According to Zippia’s data science team, more than 3,842,796 teachers are currently employed in the United States. Of these, almost 4 million teachers, 74.3% are women.
When considering school administrators, 55.4% of all school principals are women. In comparison, 44.6% are men, but when looking at the top leadership position, the numbers shift drastically, with only 28.5% of all school superintendents being women, while 71.5% are men.
These numbers expose women's challenges in moving into the top position in a system. Thank goodness there are plenty of role models for women seeking a move into the superintendent’s seat.
Paving the Way for Women Leaders in Education
The first female superintendent was Phebe Sudlow. Phebe taught for twelve years before becoming Davenport, Iowa’s public school superintendent in 1874. She demanded equal pay to the men who previously held the position and received it from the board offering her contract. Her efforts benefited Ella Flagg Young, who became the first female superintendent of an urban school district from 1909 until 1915. She was also the first woman president of the National Education Association. She graduated from a normal school and ultimately received her doctorate from the University of Chicago, where John Dewey served as her dissertation chair.
Maria Montessori is another woman who defined a philosophy of education based on the child’s perspective. That philosophy continues to be adopted today in education.
These pioneers in education have paved the way for today’s women and their work.
Phebe Sudlow may have received the equal pay she demanded, but women are still trying to get the pay scales they deserve. Although the gap is narrowing in superintendent salaries, women continue to make less than their male counterparts. Overall, women continue to have challenges around equal economic opportunity and equity in education; according to the American Civil Liberties Union,
A 2022 UNICEF report indicates school leadership is the second most important in-school factor affecting learning after classroom teaching. Emerging evidence was highlighted in the report noting a positive association between women school leaders and student performance.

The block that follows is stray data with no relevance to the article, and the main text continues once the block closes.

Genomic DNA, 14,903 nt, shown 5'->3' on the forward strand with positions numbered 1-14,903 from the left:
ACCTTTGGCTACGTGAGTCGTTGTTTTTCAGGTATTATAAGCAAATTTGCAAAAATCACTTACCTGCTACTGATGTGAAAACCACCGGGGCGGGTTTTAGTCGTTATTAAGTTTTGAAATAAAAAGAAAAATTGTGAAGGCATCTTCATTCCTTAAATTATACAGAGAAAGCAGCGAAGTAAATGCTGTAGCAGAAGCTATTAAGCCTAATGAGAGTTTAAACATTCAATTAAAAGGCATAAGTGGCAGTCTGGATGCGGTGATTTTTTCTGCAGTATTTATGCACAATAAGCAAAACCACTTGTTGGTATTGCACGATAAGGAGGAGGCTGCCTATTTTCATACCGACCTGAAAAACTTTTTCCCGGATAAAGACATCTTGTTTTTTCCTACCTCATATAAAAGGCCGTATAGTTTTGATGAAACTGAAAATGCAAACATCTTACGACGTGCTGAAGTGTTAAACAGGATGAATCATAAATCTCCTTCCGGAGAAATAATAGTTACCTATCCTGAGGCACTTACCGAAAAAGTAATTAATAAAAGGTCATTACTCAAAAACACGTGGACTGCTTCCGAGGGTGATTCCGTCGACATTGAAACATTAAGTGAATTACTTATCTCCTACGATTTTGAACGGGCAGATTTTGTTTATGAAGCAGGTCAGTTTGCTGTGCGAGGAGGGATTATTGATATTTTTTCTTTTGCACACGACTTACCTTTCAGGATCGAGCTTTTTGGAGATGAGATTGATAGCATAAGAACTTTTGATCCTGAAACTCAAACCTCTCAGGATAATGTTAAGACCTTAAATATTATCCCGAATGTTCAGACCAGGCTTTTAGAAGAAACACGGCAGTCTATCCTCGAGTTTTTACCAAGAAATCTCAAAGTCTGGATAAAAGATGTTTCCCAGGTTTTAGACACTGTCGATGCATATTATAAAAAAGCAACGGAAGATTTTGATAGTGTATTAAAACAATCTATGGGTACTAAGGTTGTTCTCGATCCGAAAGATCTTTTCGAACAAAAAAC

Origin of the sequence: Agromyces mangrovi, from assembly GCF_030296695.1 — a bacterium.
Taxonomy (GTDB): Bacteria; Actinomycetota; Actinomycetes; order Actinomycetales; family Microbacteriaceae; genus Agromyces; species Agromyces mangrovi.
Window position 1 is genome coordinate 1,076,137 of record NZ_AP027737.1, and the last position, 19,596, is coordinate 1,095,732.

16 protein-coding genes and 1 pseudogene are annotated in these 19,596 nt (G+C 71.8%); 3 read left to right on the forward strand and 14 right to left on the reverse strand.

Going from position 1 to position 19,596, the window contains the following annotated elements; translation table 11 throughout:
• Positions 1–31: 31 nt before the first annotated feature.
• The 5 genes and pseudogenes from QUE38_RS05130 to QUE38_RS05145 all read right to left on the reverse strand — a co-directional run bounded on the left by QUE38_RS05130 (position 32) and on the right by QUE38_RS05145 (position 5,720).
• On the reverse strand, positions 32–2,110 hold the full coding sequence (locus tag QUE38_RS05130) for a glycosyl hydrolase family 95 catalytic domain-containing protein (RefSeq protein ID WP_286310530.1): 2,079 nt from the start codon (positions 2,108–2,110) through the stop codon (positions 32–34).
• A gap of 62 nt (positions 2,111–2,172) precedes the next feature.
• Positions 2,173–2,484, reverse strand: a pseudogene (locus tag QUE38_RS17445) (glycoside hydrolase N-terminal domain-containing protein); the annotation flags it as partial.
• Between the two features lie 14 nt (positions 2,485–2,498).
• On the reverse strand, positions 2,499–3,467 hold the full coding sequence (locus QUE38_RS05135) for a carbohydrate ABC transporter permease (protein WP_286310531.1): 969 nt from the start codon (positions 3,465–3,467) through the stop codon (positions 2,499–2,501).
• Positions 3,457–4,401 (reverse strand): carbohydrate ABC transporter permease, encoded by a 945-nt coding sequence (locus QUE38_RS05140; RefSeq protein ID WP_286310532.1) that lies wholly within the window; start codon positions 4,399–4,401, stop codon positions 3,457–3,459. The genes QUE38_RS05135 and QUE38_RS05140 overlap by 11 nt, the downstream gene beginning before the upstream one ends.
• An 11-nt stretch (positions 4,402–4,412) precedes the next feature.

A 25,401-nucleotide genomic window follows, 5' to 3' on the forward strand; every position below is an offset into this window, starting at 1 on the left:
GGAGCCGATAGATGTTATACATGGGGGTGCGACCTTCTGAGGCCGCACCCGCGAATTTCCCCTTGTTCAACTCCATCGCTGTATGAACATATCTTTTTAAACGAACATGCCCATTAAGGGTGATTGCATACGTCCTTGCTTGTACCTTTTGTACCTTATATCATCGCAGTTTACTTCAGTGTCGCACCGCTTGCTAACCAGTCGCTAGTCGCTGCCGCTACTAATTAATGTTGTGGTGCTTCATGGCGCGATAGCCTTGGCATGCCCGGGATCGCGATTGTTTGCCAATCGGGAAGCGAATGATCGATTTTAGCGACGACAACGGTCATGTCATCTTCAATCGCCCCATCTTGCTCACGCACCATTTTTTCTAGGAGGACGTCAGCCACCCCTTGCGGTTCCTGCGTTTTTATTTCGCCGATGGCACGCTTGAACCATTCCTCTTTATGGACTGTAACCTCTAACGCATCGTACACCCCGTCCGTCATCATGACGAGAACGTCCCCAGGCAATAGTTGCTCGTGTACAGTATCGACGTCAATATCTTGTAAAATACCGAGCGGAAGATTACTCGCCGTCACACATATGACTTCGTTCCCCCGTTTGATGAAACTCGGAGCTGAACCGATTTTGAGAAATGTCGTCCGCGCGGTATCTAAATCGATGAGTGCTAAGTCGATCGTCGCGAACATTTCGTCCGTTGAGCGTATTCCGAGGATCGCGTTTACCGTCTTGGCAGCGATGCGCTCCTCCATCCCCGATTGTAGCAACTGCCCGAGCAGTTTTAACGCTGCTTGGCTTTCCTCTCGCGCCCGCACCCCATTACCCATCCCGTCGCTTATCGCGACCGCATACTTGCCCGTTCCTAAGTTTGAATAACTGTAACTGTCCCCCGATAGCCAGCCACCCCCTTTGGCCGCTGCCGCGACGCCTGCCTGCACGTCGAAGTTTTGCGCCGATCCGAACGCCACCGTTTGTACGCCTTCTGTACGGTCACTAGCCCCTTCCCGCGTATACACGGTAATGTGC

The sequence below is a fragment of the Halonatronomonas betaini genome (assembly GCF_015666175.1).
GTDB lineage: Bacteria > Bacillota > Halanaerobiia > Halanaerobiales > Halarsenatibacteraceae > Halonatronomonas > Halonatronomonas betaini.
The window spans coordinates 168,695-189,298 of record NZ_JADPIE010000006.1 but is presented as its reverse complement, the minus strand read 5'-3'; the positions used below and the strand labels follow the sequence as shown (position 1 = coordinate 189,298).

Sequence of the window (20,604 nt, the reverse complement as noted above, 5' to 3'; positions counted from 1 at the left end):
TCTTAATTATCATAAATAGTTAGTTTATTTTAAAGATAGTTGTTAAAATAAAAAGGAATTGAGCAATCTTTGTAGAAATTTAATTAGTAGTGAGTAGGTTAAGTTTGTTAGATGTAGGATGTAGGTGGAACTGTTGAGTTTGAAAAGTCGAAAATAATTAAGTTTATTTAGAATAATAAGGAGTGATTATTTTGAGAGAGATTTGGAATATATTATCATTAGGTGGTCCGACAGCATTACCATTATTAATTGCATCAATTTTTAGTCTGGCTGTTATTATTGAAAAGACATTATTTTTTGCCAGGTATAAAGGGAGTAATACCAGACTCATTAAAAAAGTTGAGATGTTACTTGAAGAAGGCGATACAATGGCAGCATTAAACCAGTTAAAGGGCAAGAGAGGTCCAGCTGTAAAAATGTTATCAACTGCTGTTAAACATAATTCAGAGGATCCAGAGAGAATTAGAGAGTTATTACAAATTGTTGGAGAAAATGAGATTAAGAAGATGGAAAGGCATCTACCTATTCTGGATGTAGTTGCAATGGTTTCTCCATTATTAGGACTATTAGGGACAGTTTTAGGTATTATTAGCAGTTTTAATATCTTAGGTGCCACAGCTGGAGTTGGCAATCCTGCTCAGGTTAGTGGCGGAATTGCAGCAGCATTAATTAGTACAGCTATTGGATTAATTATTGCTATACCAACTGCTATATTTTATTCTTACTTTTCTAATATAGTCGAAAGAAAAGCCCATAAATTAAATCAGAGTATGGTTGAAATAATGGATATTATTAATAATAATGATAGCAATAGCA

Moving Into Leadership
Pursuing your dream of becoming an administrator is always possible, but you want to be sure you are ready for the move. Moving into a leadership position as a female takes more effort, and you need to be prepared.
Here are some ways you can grow your leadership potential in your school, district, or community:
- Volunteer in community organizations
- Lead a department or faculty meeting workshop
- Chair a committee in your school or district
- Join a women’s group
- Read up on other leaders to get ideas
Another strategy for building your leadership potential is to follow leaders on LinkedIn to learn what they are doing and how they can help you. Here are some ladies to consider following to get started:
- Debbie Magee - Leads a Leadership Network with AASA
- Dr. Katherine Propst - Runs Project Lead at AASA
- Kecia Ray, Ed.D. - Hosted ‘The Honor Role,’ a podcast about extraordinary women in education
- Julie (Wilson) Jungalwala - Leads the Institute for the Future of Learning
You can also check out the WomenEd, a resource and support for women leaders in education in the UK with excellent resources applicable to any country. And, if you would rather sit down with a good book for motivation, check out Real Women Real Leaders by Kathy Hurley.
Although challenges may still be looming, particularly around equity and harassment, there has never been a better time to become a leader in education!